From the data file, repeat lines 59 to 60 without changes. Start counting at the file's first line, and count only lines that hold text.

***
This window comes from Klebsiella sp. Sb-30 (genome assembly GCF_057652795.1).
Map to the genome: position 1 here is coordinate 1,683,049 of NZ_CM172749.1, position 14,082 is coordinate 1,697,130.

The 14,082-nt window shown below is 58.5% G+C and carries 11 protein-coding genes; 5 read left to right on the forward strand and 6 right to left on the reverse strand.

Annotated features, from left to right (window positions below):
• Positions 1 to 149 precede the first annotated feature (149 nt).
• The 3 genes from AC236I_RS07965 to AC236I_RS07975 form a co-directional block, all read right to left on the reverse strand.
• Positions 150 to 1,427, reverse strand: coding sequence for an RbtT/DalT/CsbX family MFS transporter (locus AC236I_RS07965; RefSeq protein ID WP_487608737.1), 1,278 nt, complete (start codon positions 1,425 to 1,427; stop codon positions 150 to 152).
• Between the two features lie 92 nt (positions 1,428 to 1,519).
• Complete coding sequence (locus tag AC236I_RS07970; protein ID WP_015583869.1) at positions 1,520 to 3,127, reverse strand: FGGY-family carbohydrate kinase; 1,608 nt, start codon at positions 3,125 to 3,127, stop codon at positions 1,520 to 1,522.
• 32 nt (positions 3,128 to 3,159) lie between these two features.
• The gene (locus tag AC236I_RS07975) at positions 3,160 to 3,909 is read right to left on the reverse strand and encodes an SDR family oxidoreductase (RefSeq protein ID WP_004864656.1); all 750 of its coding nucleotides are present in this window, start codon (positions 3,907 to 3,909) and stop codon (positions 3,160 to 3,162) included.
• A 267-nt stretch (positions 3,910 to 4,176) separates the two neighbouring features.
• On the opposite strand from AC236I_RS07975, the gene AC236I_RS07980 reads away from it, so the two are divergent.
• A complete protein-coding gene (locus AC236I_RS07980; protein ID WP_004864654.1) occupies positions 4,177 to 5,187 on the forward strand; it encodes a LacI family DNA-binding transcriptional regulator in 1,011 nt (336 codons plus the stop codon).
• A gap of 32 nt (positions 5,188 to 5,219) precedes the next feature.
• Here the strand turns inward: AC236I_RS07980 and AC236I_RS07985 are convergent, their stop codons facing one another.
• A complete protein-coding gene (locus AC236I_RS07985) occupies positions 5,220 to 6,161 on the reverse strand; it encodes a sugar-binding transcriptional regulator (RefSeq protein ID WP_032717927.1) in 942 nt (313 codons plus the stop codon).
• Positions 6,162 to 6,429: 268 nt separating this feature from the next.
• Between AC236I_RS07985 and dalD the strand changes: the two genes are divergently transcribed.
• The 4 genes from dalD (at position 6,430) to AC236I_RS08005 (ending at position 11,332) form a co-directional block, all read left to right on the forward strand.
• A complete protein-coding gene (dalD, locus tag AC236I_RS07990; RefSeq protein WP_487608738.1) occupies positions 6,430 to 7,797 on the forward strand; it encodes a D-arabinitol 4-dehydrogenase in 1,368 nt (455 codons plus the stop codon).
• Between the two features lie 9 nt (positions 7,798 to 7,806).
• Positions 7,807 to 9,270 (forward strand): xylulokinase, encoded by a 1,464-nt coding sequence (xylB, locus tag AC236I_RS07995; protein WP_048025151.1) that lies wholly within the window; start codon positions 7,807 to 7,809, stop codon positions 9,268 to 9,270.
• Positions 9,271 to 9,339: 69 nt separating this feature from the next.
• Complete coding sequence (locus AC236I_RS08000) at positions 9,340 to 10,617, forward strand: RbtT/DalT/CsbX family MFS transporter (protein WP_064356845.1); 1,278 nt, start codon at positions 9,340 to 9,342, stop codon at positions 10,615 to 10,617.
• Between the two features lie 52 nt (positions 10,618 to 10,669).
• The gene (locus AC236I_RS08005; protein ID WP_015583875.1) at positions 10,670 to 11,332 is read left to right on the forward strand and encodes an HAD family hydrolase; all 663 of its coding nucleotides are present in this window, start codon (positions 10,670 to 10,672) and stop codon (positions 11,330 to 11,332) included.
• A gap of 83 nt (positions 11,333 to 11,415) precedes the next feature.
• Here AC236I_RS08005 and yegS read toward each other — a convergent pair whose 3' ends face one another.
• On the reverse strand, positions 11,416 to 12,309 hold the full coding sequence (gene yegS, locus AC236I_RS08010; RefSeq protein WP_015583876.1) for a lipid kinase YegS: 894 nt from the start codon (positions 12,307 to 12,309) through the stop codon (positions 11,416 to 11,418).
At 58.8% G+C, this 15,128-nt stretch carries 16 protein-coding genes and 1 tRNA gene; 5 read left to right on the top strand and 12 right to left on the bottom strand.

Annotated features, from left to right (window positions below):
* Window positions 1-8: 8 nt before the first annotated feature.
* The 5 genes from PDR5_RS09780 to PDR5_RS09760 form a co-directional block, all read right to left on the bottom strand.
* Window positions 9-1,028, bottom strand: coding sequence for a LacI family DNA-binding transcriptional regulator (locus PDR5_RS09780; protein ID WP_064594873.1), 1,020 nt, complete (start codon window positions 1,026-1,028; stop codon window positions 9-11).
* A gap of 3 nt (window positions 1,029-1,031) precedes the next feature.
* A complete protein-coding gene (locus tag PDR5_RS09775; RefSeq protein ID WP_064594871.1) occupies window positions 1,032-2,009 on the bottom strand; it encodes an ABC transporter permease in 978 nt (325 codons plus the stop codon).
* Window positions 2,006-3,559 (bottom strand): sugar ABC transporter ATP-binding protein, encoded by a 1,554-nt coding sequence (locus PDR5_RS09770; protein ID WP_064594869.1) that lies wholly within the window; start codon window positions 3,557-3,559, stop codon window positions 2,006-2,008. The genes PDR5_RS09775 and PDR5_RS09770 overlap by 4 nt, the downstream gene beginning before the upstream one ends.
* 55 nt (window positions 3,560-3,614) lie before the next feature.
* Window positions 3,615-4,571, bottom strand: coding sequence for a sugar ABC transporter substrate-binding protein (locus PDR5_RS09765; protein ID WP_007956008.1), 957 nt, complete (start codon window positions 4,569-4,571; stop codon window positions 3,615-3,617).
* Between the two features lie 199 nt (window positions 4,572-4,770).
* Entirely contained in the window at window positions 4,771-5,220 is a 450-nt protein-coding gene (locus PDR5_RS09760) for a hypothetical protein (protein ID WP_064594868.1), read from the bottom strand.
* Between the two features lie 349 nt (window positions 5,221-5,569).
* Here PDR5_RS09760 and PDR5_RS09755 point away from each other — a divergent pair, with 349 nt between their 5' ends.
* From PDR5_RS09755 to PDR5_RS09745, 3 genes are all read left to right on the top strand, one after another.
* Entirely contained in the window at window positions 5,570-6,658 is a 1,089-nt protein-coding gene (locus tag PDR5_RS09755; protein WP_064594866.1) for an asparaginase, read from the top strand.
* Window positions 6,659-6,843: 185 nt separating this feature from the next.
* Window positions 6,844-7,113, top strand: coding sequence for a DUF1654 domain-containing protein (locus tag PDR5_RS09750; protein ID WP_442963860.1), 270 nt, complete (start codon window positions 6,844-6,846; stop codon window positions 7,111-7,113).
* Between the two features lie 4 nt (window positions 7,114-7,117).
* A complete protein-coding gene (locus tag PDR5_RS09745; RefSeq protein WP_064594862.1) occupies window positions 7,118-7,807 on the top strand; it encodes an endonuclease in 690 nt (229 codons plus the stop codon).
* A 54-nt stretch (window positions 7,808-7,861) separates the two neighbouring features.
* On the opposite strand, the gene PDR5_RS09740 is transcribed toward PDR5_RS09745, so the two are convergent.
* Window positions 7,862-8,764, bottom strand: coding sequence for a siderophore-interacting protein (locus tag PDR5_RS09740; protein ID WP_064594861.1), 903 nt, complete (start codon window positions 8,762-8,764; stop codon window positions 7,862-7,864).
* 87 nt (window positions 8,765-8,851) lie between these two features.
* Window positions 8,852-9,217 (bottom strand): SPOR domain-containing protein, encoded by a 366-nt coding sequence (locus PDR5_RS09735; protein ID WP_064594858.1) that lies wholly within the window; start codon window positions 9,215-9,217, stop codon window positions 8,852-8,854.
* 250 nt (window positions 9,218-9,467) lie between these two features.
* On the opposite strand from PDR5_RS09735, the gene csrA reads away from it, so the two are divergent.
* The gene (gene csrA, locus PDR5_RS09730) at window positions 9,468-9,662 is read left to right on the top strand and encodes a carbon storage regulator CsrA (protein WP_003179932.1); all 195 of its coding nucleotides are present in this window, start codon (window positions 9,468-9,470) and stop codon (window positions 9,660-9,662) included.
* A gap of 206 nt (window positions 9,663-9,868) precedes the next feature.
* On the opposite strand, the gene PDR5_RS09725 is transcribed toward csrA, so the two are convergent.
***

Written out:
* A gap of 206 nt (window positions 9,663-9,868) precedes the next feature.
* On the opposite strand, the gene PDR5_RS09725 is transcribed toward csrA, so the two are convergent.